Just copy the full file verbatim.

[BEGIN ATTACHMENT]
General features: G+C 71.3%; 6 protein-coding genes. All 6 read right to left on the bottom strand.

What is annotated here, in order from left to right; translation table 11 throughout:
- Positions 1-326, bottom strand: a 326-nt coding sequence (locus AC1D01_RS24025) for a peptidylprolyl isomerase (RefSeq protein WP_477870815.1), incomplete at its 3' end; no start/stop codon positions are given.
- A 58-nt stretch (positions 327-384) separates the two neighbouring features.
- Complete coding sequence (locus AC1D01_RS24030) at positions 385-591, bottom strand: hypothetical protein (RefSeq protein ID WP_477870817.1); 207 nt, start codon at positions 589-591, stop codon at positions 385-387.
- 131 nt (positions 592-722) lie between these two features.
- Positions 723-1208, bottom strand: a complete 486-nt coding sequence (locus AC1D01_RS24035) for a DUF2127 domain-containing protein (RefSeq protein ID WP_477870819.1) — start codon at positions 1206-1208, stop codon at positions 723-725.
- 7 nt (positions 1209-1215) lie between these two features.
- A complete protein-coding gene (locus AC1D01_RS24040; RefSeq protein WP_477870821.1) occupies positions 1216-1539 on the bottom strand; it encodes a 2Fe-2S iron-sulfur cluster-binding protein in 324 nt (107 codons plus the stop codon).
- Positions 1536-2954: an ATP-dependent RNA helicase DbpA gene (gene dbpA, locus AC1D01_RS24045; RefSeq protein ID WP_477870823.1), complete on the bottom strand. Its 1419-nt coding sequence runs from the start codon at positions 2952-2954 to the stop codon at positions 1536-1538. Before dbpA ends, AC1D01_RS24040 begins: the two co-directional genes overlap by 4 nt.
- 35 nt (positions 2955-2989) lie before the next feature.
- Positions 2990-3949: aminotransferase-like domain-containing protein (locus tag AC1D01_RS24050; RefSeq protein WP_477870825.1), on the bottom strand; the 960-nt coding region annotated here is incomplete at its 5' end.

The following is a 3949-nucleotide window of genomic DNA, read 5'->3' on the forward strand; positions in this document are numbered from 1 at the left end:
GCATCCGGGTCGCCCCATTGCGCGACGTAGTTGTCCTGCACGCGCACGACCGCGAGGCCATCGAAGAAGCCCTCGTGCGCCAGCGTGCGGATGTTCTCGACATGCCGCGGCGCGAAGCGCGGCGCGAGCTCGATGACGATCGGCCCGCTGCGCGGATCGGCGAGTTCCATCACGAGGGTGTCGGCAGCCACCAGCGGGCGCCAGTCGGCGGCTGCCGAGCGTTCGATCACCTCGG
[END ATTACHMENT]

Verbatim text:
General features: G+C 71.3%; 6 protein-coding genes. All 6 read right to left on the bottom strand.

What is annotated here, in order from left to right; translation table 11 throughout:
- Positions 1-326, bottom strand: a 326-nt coding sequence (locus AC1D01_RS24025) for a peptidylprolyl isomerase (RefSeq protein WP_477870815.1), incomplete at its 3' end; no start/stop codon positions are given.
- A 58-nt stretch (positions 327-384) separates the two neighbouring features.
- Complete coding sequence (locus AC1D01_RS24030) at positions 385-591, bottom strand: hypothetical protein (RefSeq protein ID WP_477870817.1); 207 nt, start codon at positions 589-591, stop codon at positions 385-387.
- 131 nt (positions 592-722) lie between these two features.
- Positions 723-1208, bottom strand: a complete 486-nt coding sequence (locus AC1D01_RS24035) for a DUF2127 domain-containing protein (RefSeq protein ID WP_477870819.1) — start codon at positions 1206-1208, stop codon at positions 723-725.
- 7 nt (positions 1209-1215) lie between these two features.
- A complete protein-coding gene (locus AC1D01_RS24040; RefSeq protein WP_477870821.1) occupies positions 1216-1539 on the bottom strand; it encodes a 2Fe-2S iron-sulfur cluster-binding protein in 324 nt (107 codons plus the stop codon).
- Positions 1536-2954: an ATP-dependent RNA helicase DbpA gene (gene dbpA, locus AC1D01_RS24045; RefSeq protein ID WP_477870823.1), complete on the bottom strand. Its 1419-nt coding sequence runs from the start codon at positions 2952-2954 to the stop codon at positions 1536-1538. Before dbpA ends, AC1D01_RS24040 begins: the two co-directional genes overlap by 4 nt.
- 35 nt (positions 2955-2989) lie before the next feature.
- Positions 2990-3949: aminotransferase-like domain-containing protein (locus tag AC1D01_RS24050; RefSeq protein WP_477870825.1), on the bottom strand; the 960-nt coding region annotated here is incomplete at its 5' end.

The following is a 3949-nucleotide window of genomic DNA, read 5'->3' on the forward strand; positions in this document are numbered from 1 at the left end:
GCATCCGGGTCGCCCCATTGCGCGACGTAGTTGTCCTGCACGCGCACGACCGCGAGGCCATCGAAGAAGCCCTCGTGCGCCAGCGTGCGGATGTTCTCGACATGCCGCGGCGCGAAGCGCGGCGCGAGCTCGATGACGATCGGCCCGCTGCGCGGATCGGCGAGTTCCATCACGAGGGTGTCGGCAGCCACCAGCGGGCGCCAGTCGGCGGCTGCCGAGCGTTCGATCACCTCGG